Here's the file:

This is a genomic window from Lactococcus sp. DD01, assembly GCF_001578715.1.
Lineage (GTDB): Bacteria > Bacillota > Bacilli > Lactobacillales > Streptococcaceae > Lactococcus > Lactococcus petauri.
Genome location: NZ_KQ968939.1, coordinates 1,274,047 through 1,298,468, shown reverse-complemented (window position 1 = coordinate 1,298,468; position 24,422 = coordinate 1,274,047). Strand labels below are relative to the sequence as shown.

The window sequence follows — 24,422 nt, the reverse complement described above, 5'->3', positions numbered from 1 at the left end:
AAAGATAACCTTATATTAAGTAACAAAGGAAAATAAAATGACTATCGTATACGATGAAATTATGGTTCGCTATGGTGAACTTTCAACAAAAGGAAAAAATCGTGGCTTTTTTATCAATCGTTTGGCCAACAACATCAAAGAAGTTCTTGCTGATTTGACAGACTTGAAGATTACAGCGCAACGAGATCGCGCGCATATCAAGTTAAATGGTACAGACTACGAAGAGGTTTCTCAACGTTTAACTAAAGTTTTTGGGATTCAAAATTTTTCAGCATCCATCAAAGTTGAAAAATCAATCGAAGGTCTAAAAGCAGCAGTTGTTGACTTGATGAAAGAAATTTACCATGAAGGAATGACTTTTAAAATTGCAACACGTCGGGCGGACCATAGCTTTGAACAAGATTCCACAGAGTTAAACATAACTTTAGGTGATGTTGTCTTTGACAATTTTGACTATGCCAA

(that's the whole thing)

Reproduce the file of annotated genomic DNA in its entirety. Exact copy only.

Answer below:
This is a genomic window from Lactococcus sp. DD01, assembly GCF_001578715.1.
Lineage (GTDB): Bacteria > Bacillota > Bacilli > Lactobacillales > Streptococcaceae > Lactococcus > Lactococcus petauri.
Genome location: NZ_KQ968939.1, coordinates 1,274,047 through 1,298,468, shown reverse-complemented (window position 1 = coordinate 1,298,468; position 24,422 = coordinate 1,274,047). Strand labels below are relative to the sequence as shown.

The window sequence follows — 24,422 nt, the reverse complement described above, 5'->3', positions numbered from 1 at the left end:
AAAGATAACCTTATATTAAGTAACAAAGGAAAATAAAATGACTATCGTATACGATGAAATTATGGTTCGCTATGGTGAACTTTCAACAAAAGGAAAAAATCGTGGCTTTTTTATCAATCGTTTGGCCAACAACATCAAAGAAGTTCTTGCTGATTTGACAGACTTGAAGATTACAGCGCAACGAGATCGCGCGCATATCAAGTTAAATGGTACAGACTACGAAGAGGTTTCTCAACGTTTAACTAAAGTTTTTGGGATTCAAAATTTTTCAGCATCCATCAAAGTTGAAAAATCAATCGAAGGTCTAAAAGCAGCAGTTGTTGACTTGATGAAAGAAATTTACCATGAAGGAATGACTTTTAAAATTGCAACACGTCGGGCGGACCATAGCTTTGAACAAGATTCCACAGAGTTAAACATAACTTTAGGTGATGTTGTCTTTGACAATTTTGACTATGCCAA